To compete in the best possible way it is obviously necessary to have a noteworthy fleet of machines and, as easily predictable, WRC 9 manages to prove to be adequate also from this point of view. WRC, WRC 2, WRC 3 and Junior WRC are in fact the categories from which the developers of KT Racing have selected the cars of the game, to which are then added more than a dozen bonus cars, which over the years have impressed the its name in the history of the competition.

In terms of gameplay innovations, however, if you were expecting updates or epochal turning points you will be disappointed, finding yourself “only” some more than due filings. There are news in WRC 9, but they are not as disruptive as many might have expected. In fact, the feedback given by the various cars during the race steals the show, which is now much more likely than in the past. In fact, the cars are now more maneuverable and reliable than before, giving the opportunity to lovers of the discipline to savor every little corner with care. The tracks are then able to restore a greater physicality, with the behavior of the car varying according to the road surface. All this, however, turns out to be excessively punitive at times, risking to really satisfy only the players who love hard and pure simulation.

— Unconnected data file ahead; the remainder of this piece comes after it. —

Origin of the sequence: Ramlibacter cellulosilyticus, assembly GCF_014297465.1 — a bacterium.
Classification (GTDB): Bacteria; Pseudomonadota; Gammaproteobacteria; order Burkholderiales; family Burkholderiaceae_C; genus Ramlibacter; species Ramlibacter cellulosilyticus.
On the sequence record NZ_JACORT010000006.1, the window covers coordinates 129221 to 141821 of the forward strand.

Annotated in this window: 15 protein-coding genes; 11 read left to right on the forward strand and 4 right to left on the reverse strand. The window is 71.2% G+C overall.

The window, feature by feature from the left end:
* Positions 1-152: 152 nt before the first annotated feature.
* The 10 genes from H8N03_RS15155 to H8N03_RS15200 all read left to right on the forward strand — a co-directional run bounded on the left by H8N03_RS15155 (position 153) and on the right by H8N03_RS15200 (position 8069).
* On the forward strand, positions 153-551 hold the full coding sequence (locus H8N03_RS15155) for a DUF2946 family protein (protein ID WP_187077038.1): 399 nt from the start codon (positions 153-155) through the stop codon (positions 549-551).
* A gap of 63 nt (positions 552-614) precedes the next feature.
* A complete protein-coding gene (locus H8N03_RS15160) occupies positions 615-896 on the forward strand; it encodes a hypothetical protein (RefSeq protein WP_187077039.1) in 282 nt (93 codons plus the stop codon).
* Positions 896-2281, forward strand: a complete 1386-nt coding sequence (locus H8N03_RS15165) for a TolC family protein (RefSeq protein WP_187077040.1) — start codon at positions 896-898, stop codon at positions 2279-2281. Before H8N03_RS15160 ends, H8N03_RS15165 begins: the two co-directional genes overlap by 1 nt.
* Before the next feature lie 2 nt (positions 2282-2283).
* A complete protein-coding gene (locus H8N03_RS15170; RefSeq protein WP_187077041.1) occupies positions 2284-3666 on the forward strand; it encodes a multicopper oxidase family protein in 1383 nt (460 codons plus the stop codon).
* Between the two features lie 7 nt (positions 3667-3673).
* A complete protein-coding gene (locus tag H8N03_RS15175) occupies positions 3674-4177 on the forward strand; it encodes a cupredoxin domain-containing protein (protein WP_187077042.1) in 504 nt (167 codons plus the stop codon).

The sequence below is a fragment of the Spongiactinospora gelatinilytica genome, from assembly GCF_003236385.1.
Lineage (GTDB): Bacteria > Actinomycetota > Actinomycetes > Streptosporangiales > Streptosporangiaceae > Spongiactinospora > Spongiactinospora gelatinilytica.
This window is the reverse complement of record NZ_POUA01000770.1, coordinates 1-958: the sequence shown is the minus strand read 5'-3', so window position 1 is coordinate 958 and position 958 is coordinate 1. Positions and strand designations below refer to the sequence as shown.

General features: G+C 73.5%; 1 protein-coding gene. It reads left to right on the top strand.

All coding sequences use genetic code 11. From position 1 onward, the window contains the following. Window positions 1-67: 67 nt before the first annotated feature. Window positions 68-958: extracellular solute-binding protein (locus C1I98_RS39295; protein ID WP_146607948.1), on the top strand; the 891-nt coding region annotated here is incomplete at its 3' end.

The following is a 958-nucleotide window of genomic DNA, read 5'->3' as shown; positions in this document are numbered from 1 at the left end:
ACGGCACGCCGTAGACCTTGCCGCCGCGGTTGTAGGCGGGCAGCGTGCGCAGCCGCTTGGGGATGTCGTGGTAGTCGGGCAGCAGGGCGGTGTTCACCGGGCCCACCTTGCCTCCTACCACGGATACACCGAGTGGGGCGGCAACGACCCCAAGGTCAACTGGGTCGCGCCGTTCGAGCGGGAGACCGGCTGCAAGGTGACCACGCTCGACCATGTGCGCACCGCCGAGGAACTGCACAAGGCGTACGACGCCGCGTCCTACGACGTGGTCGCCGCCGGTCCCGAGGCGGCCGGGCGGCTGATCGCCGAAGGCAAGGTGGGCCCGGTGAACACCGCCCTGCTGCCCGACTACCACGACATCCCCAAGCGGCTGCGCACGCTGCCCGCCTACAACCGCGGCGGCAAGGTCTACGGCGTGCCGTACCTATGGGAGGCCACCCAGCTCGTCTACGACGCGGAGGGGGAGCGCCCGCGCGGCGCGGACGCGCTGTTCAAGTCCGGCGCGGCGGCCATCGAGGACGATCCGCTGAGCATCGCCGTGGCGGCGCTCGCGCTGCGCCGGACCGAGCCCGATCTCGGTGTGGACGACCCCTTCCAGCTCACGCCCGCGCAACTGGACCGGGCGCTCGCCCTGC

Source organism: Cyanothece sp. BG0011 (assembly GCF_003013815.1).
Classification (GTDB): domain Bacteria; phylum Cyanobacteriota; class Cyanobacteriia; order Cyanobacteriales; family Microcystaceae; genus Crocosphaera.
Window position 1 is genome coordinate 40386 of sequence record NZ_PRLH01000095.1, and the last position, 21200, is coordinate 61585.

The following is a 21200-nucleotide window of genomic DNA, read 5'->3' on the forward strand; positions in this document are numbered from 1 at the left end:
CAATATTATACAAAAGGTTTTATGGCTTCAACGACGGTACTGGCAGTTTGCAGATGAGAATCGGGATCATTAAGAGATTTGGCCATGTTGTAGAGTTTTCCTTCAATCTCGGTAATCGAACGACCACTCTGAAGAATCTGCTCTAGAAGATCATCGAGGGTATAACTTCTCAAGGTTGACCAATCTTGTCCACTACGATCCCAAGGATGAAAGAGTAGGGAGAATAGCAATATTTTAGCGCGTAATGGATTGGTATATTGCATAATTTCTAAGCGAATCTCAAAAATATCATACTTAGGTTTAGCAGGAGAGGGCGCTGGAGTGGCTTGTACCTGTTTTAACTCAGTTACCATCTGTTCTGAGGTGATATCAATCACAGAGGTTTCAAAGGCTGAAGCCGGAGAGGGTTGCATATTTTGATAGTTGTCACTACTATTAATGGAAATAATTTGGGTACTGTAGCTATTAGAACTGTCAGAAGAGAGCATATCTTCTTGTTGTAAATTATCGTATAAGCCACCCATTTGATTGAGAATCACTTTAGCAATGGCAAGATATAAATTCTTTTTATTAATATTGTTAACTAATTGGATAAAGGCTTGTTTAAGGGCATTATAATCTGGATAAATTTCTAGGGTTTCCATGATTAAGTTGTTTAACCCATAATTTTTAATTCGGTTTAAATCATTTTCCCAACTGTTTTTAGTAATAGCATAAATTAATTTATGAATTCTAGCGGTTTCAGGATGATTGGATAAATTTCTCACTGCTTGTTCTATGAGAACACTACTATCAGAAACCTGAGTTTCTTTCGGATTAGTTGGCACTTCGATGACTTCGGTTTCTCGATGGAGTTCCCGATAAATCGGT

The version for PlayStation 5

Speaking of the version for PS5 of WRC9, the first thing we wanted to test was the implementation of the features offered by the new DualSense controller from SONY and we can immediately assert that the result has undoubtedly left us satisfied. The haptic feedbacks are not noticeable as on other productions, such as Astro's Playroom and Sackboy, but they give back the right sensations about the terrain we will cross and the vibrations of the vehicles we will drive. As for the Adaptive Triggers, however, we can only praise the ways in which they have been implemented. Both the right and left triggers are able to return the resistance of a car pedal to the fingertips, offering an experience that is really difficult to express in words but which guarantees a much more precise and realistic control of acceleration and braking.

Graphically speaking, the differences are evident even if, to a less trained eye, the difference may not seem really tangible. In fact, WRC 9 for PlayStation 5, while showing an overview that is certainly more defined than its PlayStation 4 counterpart, may seem less flashy, darker, in the most shady phases, or excessively bright in sections where the sun beats directly on the windshield. of your car. In reality, however, the new lighting management makes the general glance more realistic and, where previously we witnessed an artificial use of lights to make everything visible, in the next-gen version we witness a dynamism that returns a decidedly realism better when you are in the virtual cockpit of the various rally cars.

Excluding this detail, however, we have not witnessed major graphic changes, but rather a better definition offered by a 4K resolution that guarantees a greater visual cleanliness. The frame rate, which remains anchored at 60 frames per second, plays the role of the "icing on the cake" of a production that, while tied to its cross-gen nature, has proved convincing in this next-gen version.